In 1914 New Zealand was the richest country in the world and in 1960 we were the third richest. We are now ranked at number 50. We have been overtaken by Greece and Slovenia and are about to be overtaken by Israel, Taiwan and Korea.
That our economic performance has been so mediocre is surprising as we have checked so many of the correct boxes to achieve growth. According to the OECD the mystery is why New Zealand is just an average performer when the country â€˜seems so close to best practice in most of the policies that are regarded as the key drivers of growth’.
The reforms of the 1980s have created an outstanding environment in New Zealand for conducting business. We are the second best country in the world for doing business, the least corrupt country in the world, have amongst the world’s lowest tariff barriers, the seventh most flexible labour market, a relatively small public sector, and we have extremely high levels of entrepreneurship.
A recent paper in the New Zealand Economic Papers by Phillip McCann of Waikato University provides us with a compelling answer to the paradox of our strong institutional and policy environment and our relatively poor economic performance. He argues that the debate has focussed too closely on the too much/too little government intervention and not enough on our size and place in a rapidly globalising world. He claims that New Zealand being small and extremely isolated with small urban centres and a low degree of export diversity is a combination that is not conducive to growth in the modern phase of globalisation.
Professor McCann reminds us that the world has been reorganising into massive economic blocs from which New Zealand has been excluded. The creation of the European Union, North American Free Trade Agreement and integration in the South and East Asia region has led to the development of three super-regional areas of economic integration. The economic benefits of being part of these blocs have been significant and over the last two decades the world’s global output has been increasingly concentrated within them.
Growth of big cities within the super-regions has been central to their success. Industries benefit from locating together in clusters in big cities as it enables companies to more easily network, co-ordinate and exchange knowledge.
New Zealand has been excluded from the big trading blocs and we don’t have a city with sufficient size and agglomeration advantages to compete with the truly big cities in the world. All of the world’s most productive cities are at least twice the size of Auckland and most are between three and five times the size. Many head offices in Wellington have been heading to Auckland and many in Auckland have headed over to Sydney and Melbourne to benefit from agglomeration in those centres.
The idea that our small size and isolation is an important constraint on our economic performance has probably not been given the attention it deserves as we have come to think of the world as a global village. With much lower transport and telecommunication costs is it not easy to locate our business wherever we choose in the world? Professor McCann points out that this is the case for low value added activities, which have become dispersed around the world. It is relatively straightforward to send off clear instructions on how to manufacture a product to an offshore location and receive back the finished article.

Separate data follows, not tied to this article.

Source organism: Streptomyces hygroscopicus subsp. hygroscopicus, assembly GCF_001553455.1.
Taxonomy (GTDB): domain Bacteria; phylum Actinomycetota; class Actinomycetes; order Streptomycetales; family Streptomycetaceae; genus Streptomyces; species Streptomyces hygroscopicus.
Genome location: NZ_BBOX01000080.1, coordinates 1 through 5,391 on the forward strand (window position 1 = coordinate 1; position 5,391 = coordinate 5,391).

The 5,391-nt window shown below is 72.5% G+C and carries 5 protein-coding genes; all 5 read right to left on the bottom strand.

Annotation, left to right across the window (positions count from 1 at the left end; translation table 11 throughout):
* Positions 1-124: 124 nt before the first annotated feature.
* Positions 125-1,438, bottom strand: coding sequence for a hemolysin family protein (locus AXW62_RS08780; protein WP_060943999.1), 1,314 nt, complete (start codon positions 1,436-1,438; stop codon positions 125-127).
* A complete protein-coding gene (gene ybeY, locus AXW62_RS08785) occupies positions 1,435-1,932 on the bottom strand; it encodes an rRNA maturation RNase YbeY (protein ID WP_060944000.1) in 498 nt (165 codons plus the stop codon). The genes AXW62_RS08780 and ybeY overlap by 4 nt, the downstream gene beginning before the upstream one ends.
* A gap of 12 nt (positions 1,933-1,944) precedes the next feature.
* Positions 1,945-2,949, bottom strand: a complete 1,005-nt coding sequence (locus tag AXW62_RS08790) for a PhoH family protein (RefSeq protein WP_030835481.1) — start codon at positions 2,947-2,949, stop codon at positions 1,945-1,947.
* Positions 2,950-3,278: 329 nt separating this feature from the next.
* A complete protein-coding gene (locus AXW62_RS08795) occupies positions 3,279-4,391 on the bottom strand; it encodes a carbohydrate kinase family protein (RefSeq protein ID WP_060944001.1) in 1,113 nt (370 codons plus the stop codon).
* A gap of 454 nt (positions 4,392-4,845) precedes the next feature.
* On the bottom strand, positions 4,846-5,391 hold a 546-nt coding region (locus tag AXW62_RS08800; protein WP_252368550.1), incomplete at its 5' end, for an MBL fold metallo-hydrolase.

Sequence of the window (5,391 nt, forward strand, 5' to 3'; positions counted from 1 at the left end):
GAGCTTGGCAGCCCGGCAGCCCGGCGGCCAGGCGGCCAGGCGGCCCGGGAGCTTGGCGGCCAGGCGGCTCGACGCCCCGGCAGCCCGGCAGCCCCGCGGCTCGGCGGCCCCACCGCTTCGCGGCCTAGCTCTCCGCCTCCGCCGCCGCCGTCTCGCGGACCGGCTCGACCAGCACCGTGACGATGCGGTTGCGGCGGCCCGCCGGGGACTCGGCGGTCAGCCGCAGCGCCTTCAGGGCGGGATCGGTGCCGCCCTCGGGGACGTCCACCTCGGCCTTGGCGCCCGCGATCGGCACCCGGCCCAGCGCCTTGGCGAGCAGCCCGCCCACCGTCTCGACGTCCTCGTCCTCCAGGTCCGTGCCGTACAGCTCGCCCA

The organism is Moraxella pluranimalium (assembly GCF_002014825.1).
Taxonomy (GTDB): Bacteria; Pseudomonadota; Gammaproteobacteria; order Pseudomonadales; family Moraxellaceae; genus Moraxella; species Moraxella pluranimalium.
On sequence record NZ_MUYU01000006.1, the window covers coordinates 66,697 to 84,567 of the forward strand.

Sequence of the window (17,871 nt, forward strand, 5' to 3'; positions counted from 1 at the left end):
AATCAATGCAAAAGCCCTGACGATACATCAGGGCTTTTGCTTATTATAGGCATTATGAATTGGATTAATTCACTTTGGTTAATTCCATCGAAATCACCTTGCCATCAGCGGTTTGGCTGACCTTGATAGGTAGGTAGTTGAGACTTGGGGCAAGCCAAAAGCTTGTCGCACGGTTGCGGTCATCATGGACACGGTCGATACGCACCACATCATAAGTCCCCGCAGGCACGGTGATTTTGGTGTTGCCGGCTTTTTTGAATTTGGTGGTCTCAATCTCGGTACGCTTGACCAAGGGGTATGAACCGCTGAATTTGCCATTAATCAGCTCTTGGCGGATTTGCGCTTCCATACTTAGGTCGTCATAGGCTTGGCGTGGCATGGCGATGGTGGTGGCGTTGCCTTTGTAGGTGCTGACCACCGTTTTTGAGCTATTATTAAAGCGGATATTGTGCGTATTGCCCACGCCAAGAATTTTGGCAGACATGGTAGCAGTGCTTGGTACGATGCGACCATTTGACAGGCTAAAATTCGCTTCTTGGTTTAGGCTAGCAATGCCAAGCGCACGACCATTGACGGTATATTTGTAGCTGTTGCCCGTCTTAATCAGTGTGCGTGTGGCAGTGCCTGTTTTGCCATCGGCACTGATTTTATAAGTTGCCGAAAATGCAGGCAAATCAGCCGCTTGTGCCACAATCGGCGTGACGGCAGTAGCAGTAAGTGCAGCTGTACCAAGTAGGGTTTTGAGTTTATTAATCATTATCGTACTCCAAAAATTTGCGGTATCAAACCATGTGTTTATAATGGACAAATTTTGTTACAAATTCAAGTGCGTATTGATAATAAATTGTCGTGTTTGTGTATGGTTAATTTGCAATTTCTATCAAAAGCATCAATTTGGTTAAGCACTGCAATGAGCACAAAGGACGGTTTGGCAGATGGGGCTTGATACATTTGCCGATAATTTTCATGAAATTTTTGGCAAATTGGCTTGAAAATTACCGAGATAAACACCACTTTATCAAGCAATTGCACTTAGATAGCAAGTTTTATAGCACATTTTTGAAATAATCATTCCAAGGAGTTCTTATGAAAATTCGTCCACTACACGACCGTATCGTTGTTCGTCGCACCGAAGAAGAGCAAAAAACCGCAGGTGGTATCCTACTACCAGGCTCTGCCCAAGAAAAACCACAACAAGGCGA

But the story is very different for knowledge intensive activities that need to be the cornerstone of a high performing economy. Professor McCann argues that the cost of conducting high knowledge activities away from major markets has actually been increasing over time and, as a result, they have been concentrating in the big agglomeration cities. This is because of the increasing importance of timeliness, variety, customisation and service quality. The premium associated with face-to-face contact has increased overtime. Increasingly complex and sophisticated levels of knowledge are being generated at an ever increasing pace. The trust and confidence required to deliver this knowledge to the client therefore requires even more intense and frequent face-to-face contact.
Being located literally at the other end of the earth makes face-to-face contact with overseas customers expensive. Even efficient e-mail, phoning and video conferencing is difficult given the time differences.
That we have been excluded from the world’s big economic blocks, that knowledge intensive business has gravitated towards the big agglomeration cities, and that developing knowledge intensive businesses far from the major markets is becoming increasingly difficult have all worked against New Zealand.
Professor McCann’s arguments invoke many responses in us. That our relatively poor performance is probably not a consequence of bad policy decisions offers some relief. But it is also discomforting to be reminded that our economic geography is so stacked against us. Unlike Greece we don’t have the coat tails of a rich trading bloc to drag us up but rather a rich neighbour that attracts our capital and best talent. Having policy that is as good as elsewhere is not good enough; we have to aim at policy perfection to offset the tough set of economic cards dealt to us.
Disclaimer: This article quotes extensively from Phillip McCann’s paper titled Economic geography, globalisation and New Zealand’s productivity paradox sometimes without specific reference.
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